The Right Thing: Conscience, Profit and Personal Responsibility in Today's Business

The Right Thing: Conscience, Profit and Personal Responsibility in Today's Business

by Jeffrey L. Seglin
     
 

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ISBN-10: 1904298974

ISBN-13: 9781904298977

Pub. Date: 05/28/2003

Publisher: Spiro Press

Will you do THE RIGHT THING when confronted with your next difficult decision? Will a clear conscience make you richer? Maybe not, but leaders at companies like Enron. Tyco and others found that bad behavior can bankrupt you. Recent events have shown us more clearly than ever that bad business decisions eventually take their toll on even the largest and wealthiest

Overview

Will you do THE RIGHT THING when confronted with your next difficult decision? Will a clear conscience make you richer? Maybe not, but leaders at companies like Enron. Tyco and others found that bad behavior can bankrupt you. Recent events have shown us more clearly than ever that bad business decisions eventually take their toll on even the largest and wealthiest companies. Here New York Times columnist Jeff Seglin takes you through the difficult choices that companies make in the real world -- how some do the right thing and others don't. Find out how you can make good choices that make good business sense.

Product Details

ISBN-13:
9781904298977
Publisher:
Spiro Press
Publication date:
05/28/2003
Series:
Business Guides
Pages:
200
Product dimensions:
6.76(w) x 7.74(h) x 0.39(d)

Related Subjects

Table of Contents

Introductionxv
Part IEthics Policies and Life in the Corporation
1Do Stock Options Buy Silence?3
2The Values Statement vs. Corporate Reality5
3A Company Credo, as Applied or Not8
4The Ethics Policy: Mind-Set Over Matter11
5In Ethics, It's the Thought That Counts13
6Between Consenting Co-Workers16
7Regulating Religious Life in the Office18
8Playing It the Company Way, After Hours21
9Giving Advice Through Rose-Colored Stock Options24
10An Ethics Code Can't Replace a Backbone27
Part IIHiring
11An Offer You Can't Refuse. Well, Maybe33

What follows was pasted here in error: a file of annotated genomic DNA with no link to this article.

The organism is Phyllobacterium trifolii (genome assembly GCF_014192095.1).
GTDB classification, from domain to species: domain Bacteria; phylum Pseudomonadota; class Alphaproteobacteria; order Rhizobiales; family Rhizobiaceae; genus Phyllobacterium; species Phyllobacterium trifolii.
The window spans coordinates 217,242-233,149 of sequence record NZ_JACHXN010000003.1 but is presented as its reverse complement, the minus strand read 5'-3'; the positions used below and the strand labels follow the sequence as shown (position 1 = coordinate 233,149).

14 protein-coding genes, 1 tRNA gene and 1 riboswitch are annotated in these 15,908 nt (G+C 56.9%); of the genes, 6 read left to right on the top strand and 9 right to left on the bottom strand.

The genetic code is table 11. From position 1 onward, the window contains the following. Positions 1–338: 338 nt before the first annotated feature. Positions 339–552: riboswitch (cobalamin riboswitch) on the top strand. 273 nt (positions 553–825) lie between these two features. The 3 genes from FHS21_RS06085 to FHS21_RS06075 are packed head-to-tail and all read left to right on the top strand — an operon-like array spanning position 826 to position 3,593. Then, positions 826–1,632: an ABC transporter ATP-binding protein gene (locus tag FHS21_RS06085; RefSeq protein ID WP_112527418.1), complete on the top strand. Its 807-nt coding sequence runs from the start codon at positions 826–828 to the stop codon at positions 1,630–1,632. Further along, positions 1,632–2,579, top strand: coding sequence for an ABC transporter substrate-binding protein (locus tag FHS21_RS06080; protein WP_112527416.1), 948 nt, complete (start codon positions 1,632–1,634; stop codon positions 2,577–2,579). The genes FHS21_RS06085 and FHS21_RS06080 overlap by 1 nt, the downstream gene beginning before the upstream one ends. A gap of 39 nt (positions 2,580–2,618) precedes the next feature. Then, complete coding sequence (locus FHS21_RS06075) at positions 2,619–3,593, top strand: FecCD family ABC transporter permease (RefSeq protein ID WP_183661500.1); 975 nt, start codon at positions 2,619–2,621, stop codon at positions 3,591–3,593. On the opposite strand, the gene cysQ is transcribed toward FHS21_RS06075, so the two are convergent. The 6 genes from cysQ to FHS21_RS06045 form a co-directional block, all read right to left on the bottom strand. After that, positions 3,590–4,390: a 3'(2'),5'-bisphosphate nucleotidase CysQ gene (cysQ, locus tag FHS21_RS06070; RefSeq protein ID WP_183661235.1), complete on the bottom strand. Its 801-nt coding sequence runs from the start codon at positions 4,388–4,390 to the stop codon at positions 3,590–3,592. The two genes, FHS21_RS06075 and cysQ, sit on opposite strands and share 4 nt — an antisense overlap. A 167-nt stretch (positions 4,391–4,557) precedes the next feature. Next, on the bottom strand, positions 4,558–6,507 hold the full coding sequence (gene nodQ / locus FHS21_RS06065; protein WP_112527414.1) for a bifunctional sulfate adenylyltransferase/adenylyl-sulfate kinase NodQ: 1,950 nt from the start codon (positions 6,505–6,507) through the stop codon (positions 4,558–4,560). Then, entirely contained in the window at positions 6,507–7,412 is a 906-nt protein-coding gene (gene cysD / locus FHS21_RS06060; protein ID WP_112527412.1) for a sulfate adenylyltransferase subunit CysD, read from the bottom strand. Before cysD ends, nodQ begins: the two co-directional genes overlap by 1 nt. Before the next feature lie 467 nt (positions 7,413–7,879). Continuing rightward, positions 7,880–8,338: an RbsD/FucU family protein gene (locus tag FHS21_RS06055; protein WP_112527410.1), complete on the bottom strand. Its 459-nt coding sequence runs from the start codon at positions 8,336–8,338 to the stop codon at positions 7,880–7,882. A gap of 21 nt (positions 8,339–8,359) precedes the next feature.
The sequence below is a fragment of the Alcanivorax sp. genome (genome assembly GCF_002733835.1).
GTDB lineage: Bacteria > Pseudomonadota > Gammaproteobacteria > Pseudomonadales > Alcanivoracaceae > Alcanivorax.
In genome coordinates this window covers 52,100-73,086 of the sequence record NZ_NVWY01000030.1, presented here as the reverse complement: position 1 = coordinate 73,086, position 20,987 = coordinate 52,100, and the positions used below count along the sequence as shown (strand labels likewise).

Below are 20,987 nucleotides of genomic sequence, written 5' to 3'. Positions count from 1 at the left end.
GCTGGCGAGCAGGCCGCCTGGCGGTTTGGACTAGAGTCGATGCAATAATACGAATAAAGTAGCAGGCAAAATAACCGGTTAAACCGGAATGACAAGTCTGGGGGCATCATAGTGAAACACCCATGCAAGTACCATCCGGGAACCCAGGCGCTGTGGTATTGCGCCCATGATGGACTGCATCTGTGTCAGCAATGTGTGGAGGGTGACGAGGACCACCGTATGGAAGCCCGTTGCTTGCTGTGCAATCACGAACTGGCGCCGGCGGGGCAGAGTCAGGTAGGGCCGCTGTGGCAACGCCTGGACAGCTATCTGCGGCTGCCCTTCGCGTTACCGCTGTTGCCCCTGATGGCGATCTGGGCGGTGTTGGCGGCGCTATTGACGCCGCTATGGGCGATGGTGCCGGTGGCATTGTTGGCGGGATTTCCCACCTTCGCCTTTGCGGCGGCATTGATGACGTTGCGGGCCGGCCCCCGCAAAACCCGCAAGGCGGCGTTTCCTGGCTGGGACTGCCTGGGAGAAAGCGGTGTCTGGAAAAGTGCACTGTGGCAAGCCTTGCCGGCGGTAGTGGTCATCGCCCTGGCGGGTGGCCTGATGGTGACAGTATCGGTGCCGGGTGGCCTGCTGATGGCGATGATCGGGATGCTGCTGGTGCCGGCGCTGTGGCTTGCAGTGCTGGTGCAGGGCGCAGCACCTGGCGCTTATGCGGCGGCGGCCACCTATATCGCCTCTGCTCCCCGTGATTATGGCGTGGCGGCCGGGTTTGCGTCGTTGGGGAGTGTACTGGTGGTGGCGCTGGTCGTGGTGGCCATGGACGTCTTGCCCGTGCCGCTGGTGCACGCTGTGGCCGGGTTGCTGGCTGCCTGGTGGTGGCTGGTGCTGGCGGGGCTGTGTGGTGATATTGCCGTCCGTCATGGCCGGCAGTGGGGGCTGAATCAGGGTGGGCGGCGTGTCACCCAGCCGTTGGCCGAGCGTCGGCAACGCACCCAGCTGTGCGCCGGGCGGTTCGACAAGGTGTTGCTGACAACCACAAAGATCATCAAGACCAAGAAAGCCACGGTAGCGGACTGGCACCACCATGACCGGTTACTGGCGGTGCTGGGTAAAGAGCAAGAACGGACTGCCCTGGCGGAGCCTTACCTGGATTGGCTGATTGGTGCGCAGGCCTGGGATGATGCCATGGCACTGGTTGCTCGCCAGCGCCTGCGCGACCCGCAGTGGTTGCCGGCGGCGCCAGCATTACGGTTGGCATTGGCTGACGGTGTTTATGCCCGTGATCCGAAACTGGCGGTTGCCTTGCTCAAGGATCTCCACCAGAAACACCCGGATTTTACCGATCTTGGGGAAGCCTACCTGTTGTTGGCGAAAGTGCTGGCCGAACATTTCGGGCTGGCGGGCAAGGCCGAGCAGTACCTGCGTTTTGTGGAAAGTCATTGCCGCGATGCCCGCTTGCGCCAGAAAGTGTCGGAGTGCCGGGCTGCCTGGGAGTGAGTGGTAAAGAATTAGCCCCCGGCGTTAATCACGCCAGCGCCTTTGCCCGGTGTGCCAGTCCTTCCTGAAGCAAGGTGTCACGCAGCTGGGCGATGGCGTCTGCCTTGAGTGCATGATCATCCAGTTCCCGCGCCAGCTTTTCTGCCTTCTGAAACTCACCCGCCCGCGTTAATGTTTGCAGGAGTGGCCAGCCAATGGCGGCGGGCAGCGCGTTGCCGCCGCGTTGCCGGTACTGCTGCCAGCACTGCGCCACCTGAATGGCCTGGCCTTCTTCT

12When Fear of Firing Deters Hiring35
13Too Much Ado About Giving References38
14In Downsizing, Loyalty is a Two-Way Street41
15As Layoffs Loom, Loyalties Are Divided43
16In Dismissals, Silence Has Its Perils46
Part IIIBosses
17A Boss Saved Them. Should They Save Him?51
18When the Boss is a Stealth Bomber54
19When the Boss Tumbles56
20Bosses Beware When Bending the Truth59
21Saving a Life but Crossing a Line62
Part IVPrivacy
22As Office Snooping Grows, Who Watches the Watchers?67
23Who is Minding Your Own Business?70
24You've Got Mail. You're Being Watched73
Part VLying, Cheating and Stealing
25When the Truth Takes a Stretching Class79
26Lies Can Have a (Long) Life of Their Own82
27When Bribery is Lost in Translation84
28Telling the Truth, or at Least Most of It87
29Big Theft, Small Theft: Is There a Difference?90
30Payroll Tax, Temptation and Trouble93
31Boundaries to Stealing All Those Bright Ideas96
32Storytelling Only Works if Tales Are True99
Part VILeading by Example
33A Blame Game Hurts Both Ford and Firestone107
34When Good Ethics Aren't Good Business110
35When to Go Along, and When to Walk Away113
36Bad Behavior Can Be Perfectly Ethical115
37Survivor's Skills Work on an Island, but How About in the Office?118
38Throwing a Beanball in Business123
39A Safer World for Corporate Mea Culpas126
40How to Get a Company's Attention on Women's Pay129
41To Blow the Whistle, Drop the Mask132
42The 'Me, Too' Mind-Set of Disaster Aid135
43Follow the Heart, or Toe the Line?137
44In Bad Times, It's Easier to Blame140
45Managing Danger Responsibly: How Much Do You Tell?143
46Corporate Values Trickle Down From the Top146
Bibliography/Further Reading151
Other Sources of Information on Business Ethics155

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